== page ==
Preparing for an Above-normal Central Pacific Hurricane Season
May 31, 2015
PDC’s DisasterAWARE monitors tropical cyclones and other hazards around the globe. Elevated sea surface temperatures, displayed in reddish colors here, indicate El Niño conditions, which experts expect throughout the 2015 Central Pacific hurricane season. Also, this year Tropical Cyclone Andres and Tropical Cyclone Two-E made an appearance before the official beginning the season. That’s a reminder that hurricanes can occur at any time.
Between June 1 and November 30, the Central Pacific, including the State of Hawaii, faces increased risk from potential impacts of hurricanes. According to the National Oceanic and Atmospheric Administration (NOAA) Central Pacific Hurricane Center (CPHC) Outlook for the 2015 Central Pacific Basin hurricane season, climate experts predict five to eight tropical cyclones, with a 70 percent chance of an above normal season.
The average season sees four to five tropical cyclones, which includes tropical depressions, tropical storms, and hurricanes. The CPHC Outlook also states that El Niño conditions are expected to continue and possibly strengthen as the hurricane season progresses. El Niño conditions are indicated when average sea surface temperatures (SST) are at least 0.5°C above average for three consecutive months. These elevated SSTs allow the atmosphere to warm and cause instability, while supporting the formation and strengthening of cyclones.
PDC encourages communities, families, and individuals to take the necessary steps to be prepared for the storm systems ahead. Families and individuals can take advantage of a variety of resources PDC provides to help you stay safe and keep your family safe. You can take action and learn more about tropical cyclones and their associated hazards, create and rehearse a family disaster plan, and put together a disaster supply kit. When a potentially dangerous storm enters the Central Pacific, you can keep up-to-date with the Disaster Alert mobile app, or monitor it using Global Hazards Atlas and view bulletins associated with the storm on Weather Wall.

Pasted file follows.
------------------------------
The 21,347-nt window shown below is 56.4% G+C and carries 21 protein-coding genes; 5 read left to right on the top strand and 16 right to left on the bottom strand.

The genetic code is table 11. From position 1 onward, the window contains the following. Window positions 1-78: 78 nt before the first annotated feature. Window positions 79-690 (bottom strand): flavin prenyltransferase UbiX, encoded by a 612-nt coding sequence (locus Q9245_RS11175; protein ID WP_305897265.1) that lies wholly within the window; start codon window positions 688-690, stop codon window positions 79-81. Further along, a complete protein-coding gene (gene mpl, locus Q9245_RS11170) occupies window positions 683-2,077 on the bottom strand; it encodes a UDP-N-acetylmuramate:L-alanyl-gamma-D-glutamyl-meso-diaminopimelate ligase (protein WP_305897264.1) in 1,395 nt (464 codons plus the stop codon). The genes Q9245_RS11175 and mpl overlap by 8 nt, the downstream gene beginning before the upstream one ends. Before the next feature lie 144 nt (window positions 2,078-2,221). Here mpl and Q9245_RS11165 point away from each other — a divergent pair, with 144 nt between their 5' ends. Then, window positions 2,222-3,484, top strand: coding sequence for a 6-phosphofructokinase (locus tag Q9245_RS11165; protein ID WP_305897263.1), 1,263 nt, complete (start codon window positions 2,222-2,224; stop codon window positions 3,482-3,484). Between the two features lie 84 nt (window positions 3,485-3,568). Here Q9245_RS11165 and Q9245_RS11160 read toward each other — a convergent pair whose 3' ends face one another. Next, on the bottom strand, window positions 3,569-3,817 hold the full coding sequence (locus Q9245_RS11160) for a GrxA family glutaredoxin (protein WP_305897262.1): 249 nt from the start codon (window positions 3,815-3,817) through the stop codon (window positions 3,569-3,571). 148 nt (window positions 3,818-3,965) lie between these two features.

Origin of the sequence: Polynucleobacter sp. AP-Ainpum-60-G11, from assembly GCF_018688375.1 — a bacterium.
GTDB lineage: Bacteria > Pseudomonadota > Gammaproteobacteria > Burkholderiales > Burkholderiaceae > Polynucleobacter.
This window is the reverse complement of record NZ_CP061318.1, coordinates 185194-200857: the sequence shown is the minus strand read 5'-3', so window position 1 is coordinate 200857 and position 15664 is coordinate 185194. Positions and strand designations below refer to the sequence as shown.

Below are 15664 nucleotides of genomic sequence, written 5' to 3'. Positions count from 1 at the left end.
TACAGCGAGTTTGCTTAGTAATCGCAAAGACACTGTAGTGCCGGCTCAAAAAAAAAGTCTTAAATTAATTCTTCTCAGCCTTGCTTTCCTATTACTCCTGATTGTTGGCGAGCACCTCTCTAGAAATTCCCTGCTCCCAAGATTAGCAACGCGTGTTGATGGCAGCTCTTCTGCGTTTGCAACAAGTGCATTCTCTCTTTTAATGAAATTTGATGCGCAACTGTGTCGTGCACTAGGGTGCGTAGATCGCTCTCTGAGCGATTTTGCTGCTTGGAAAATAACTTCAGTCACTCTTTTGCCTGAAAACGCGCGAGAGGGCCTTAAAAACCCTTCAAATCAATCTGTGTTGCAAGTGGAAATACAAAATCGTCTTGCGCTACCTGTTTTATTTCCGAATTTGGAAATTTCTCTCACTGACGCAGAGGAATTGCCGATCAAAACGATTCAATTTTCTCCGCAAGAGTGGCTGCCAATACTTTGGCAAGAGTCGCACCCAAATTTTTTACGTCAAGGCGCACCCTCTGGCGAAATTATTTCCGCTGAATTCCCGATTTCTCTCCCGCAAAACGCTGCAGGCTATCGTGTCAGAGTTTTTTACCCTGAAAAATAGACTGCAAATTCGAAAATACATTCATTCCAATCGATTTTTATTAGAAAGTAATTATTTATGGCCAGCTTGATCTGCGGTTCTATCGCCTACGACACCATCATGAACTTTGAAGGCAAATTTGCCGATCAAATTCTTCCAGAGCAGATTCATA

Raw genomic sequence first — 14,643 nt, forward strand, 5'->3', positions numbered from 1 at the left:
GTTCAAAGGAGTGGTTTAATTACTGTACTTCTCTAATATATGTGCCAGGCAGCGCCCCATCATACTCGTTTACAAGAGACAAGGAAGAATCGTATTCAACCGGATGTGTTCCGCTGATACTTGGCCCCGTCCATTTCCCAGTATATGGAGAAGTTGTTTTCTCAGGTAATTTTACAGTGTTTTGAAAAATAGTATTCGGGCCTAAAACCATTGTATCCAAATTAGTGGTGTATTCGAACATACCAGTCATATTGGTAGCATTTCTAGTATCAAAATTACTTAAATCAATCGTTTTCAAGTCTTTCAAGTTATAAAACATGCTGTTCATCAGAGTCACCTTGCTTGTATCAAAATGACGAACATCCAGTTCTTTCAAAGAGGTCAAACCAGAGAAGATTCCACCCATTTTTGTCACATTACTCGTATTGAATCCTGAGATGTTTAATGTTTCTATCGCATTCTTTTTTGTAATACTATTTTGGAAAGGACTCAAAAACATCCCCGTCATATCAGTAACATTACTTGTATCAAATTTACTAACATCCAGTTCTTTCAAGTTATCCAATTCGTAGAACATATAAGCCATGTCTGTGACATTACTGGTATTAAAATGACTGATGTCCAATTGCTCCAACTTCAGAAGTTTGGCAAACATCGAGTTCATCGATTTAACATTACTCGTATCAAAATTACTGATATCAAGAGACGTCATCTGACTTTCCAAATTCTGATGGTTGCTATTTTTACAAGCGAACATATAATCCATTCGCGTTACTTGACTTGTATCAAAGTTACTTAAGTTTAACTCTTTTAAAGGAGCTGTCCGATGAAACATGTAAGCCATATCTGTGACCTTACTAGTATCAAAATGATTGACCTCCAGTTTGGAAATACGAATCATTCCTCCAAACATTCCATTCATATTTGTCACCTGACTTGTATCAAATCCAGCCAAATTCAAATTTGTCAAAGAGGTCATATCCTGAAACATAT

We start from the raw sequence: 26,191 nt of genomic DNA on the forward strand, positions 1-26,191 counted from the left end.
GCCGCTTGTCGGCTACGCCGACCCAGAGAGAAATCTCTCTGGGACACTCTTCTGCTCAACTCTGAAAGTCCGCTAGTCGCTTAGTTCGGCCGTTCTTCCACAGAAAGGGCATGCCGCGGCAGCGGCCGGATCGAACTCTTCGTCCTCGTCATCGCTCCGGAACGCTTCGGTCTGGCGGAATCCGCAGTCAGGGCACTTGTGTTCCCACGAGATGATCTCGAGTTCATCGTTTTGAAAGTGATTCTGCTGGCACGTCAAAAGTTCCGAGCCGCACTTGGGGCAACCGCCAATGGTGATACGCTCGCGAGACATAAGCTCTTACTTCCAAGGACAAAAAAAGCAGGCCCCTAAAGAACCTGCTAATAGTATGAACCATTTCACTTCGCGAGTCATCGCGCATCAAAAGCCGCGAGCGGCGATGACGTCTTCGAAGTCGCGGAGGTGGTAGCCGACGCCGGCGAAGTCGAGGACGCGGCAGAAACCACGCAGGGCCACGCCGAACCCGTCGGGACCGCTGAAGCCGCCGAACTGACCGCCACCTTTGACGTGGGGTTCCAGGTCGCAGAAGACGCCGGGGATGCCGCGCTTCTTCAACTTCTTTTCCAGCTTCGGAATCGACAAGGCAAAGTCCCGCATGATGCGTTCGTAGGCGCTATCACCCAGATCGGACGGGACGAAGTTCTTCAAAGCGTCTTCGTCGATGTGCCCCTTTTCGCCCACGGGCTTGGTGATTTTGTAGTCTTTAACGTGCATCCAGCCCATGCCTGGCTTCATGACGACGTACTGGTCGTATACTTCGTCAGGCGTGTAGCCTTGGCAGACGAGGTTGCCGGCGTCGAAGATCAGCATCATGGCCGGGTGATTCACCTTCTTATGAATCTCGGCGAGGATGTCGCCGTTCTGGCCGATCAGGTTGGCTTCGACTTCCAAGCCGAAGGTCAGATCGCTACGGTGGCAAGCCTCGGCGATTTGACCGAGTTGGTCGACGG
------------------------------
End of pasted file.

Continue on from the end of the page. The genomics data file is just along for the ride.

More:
Preparedness and early warning are essential, and they do save lives. Always stay tuned to official information sources and heed instructions from State and County Civil Defense agencies.
For more information on the 2014 hurricane season outlook:
• Visit NOAA’s Central Pacific Hurricane Center page,
• Visit the NWS Climate Prediction Center,
• Visit NOAA’s National Hurricane Center, and
• Refer to NOAA’s explanation of the Saffir-Simpson Hurricane Wind Scale.
More resources for hurricane safety and preparedness:
• Hawaii Hazards Awareness & Resilience Program (HHARP) to enhance community resilience, or
• Read about how parents can help kids learn about disaster preparedness.
More from Pacific Disaster Center
To keep yourself up-to-the-minute about hazards and disasters:
- Download the free PDC Disaster Alert mobile app for your iOS and Android devices,
- Follow us on Twitter and Facebook (/DisasterAWARE), and
- Use PDC’s Global Hazards Atlas from any computer.
For the latest Weather and Disaster News, use the PDC Weather Wall.
While you are thinking of hazards, think of preparedness. PDC provides disaster preparedness information, including printable instructions for assembling a Disaster Supply Kit and rehearsing a Family Disaster Plan.
For more information on DisasterAWARE products:
- Take a look at our new fact sheet,
- For details, see the DisasterAWARE documentation.
- Read and understand more about custom versions, such as DMRS and VinAWARE,
- Watch the ASEAN DMRS video on YouTube.
Pacific Disaster Center (PDC) envisions a safer, more secure world—where populations live in more disaster-resilient communities informed by science and technology, and equipped with sound decision support tools. To help make that vision a reality, PDC is dedicated to supporting evidence-based disaster risk reduction (DRR) efforts by providing actionable information and applications to the public and disaster managers worldwide. PDC, a program managed by the University of Hawaii, was established by the U.S. government in 1996.